managing the loop parameters. In particular, none of those other loop types
have ordering for their parameters, so talking about "non-overlap" and 
"increasing order" is nonsense for them. (Maybe the array loop can talk about
that in terms of the index, but the others get their chunks from the 
user-defined interface that we've been polishing over the last several 
meetings.)

I'm certain that ultimately we intend to have parallel versions of all four 
kinds of "for" loops, even though this AI (and AI12-0119-1 before it) only 
contemplates parallel discrete "in" for loops. Brad supposedly is defining 
those other kinds of loops in AI12-0266-1; the less he has to modify this 
(AI12-0251-1/AI12-0294-1) wording in order to do that sensibly, the better 
off we'll be. (It would be madness to not have chunk_specifications on those
other kinds of loops, so I'm not even considering that.)

***************************************************************

From: Tucker Taft
Sent: Tuesday, November 27, 2018  8:55 PM

> ...
>>> Second, you dropped part of the introduction, specifically "For [the 
>>> execution of] a loop_statement..." The "the execution of" part seems 
>>> needed to be consistent with the wording in the rest of the clause.
>>> (See while loops and unconditional loops).
>> 
>> Yes I dropped it because it didn't seem to make sense any more.
> 
> In a vacuum, surely. In the context of the entire Dynamic Semantics 
> section for this subclause, it seems wrong without it (there then 
> would be no explanation of the execution of standard for loops, but 
> there is for while loops and plain loops).

It may be that we can just sneak in the "For the execution of a ... at the 
beginning of the second paragraph.

>>> I presume you dropped it because it is weirdish to talk about 
>>> elaboration of a chunk_specification before describing any part of 
>>> the execution of a loop.
>>> However, I've convinced myself that it is OK, as the elaboration of 
>>> a chunk_specification applies to a number of kinds of loops (it's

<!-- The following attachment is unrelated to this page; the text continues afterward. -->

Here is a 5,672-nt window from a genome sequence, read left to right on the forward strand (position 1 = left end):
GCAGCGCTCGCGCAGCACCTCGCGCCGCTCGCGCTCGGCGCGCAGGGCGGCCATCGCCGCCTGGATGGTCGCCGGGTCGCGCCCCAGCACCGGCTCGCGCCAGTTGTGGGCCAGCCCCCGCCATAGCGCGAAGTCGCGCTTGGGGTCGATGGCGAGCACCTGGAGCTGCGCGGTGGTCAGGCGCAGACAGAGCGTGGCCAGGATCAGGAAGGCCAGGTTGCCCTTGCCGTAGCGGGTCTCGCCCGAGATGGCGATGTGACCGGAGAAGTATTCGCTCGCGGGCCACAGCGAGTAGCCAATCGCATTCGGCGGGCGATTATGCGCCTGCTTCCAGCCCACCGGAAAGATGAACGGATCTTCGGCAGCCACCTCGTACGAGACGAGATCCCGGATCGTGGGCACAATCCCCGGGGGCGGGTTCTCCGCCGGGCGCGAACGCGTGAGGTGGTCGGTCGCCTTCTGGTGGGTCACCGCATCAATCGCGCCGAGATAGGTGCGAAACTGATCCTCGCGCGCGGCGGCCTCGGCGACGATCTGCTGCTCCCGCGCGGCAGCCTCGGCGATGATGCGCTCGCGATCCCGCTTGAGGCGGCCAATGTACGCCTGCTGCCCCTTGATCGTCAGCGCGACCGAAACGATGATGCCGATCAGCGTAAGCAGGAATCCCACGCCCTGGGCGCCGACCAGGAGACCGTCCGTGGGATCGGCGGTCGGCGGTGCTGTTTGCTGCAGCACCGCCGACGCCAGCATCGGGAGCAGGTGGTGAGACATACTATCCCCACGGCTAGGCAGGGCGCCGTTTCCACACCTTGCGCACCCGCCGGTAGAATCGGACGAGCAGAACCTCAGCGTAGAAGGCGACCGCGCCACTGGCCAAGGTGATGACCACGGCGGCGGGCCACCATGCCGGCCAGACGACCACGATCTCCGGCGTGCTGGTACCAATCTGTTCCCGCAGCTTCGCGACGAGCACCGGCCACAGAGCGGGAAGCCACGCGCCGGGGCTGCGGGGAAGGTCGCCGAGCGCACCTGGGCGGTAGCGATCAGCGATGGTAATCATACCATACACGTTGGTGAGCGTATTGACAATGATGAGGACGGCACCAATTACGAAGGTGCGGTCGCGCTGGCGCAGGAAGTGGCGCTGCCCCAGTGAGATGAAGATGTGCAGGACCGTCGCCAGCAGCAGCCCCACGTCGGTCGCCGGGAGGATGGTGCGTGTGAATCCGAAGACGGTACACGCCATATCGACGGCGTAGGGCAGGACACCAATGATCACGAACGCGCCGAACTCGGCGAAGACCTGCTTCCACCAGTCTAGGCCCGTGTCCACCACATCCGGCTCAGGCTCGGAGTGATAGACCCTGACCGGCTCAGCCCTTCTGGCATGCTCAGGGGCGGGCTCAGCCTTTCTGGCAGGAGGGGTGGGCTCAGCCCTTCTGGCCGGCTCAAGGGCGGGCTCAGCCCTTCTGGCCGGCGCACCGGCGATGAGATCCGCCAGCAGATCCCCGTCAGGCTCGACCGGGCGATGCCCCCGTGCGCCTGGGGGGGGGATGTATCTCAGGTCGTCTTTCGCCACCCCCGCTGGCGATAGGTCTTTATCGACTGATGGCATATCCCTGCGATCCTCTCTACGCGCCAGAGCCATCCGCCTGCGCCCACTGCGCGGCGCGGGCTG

>>> supposed to apply to the "of" form loops, I think; Brad needs to 
>>> include that in his
>>> AI12-0266-1 if it isn't there yet). While the following paragraph 
>>> applies only to the execution of one kind of loop.
>>> 
>>> (Side note: splitting that paragraph into a paragraph that is 
>>> general, and a paragraph that talks about loop parameters, should 
>>> help out Brad, because he only wants the first part anyway.)
>> 
>> OK.  I am not sure what you are saying here -- perhaps if I saw your 
>> rewording it would be obvious.
> 
> The above is confusing.

Perhaps you were saying that it is good that I *already* split it up into 
multiple paragraphs.  At first I presumed you wanted it to be split further,
but maybe you are simply acknowledging that the split I proposed is useful 
for other reasons as well.

> I was just pointing out that most of the wording for 
> chunk_specifications should apply to all kinds of parallel loops (the 
> elaboration, meaning in terms of chunks, and the check for nonzero all 
> apply to all parallel for loops), while the rules about the loop 
> parameter only apply to discrete "in" for loops. "of" loops don't even 
> have loop parameters per-se, and "in" cursor loops have their own set 
> of rules for managing the loop parameters. In particular, none of 
> those other loop types have ordering for their parameters, so talking 
> about "non-overlap" and "increasing order"
> is nonsense for them. (Maybe the array loop can talk about that in 
> terms of the index, but the others get their chunks from the 
> user-defined interface that we've been polishing over the last several 
> meetings.)
> 
> I'm certain that ultimately we intend to have parallel versions of all 
> four kinds of "for" loops, even though this AI (and AI12-0119-1 before 
> it) only contemplates parallel discrete "in" for loops. Brad 
> supposedly is defining those other kinds of loops in AI12-0266-1; the 
> less he has to modify this
> (AI12-0251-1/AI12-0294-1) wording in order to do that sensibly, the 
> better off we'll be. (It would be madness to not have 
> chunk_specifications on those other kinds of loops, so I'm not even 
> considering that.)

Agreed.

***************************************************************

From: Randy Brukardt
Sent: Tuesday, November 27, 2018  9:07 PM

...
> It may be that we can just sneak in the "For the execution of a ... at 
> the beginning of the second paragraph.

That's what I did. Not sure if the rest makes complete sense with that 
added, but that's why we review what I do at meetings. :-)

***************************************************************

From: Randy Brukardt
Sent: Tuesday, November 27, 2018  1:07 AM

During the Lexington meeting, we had some discussion about the compatibility 
of Nonblocking => True and Yield => True.

The rough draft of the minutes says on this:

  We then discuss whether Nonblocking True is incompatible with Yield True.
  Randy says that the Legality Rule 9.5(57/5) will fail in that case (the
  implicit Yield is illegal in a Nonblocking  => True routine). We then get
  hung up on whether that is going to cause a problem in an expanded generic
  body. Legality Rules aren't rechecked in bodies. We decide to add an
  explicit rule to ensure that no subprogram has Nonblocking => True and
  Yield => True.

The added rule was added to the end of the Static Semantics section defined 
the aspect, and reads:

   If the Nonblocking aspect (see 9.5) of
   the associated callable entity is statically True, the Yield aspect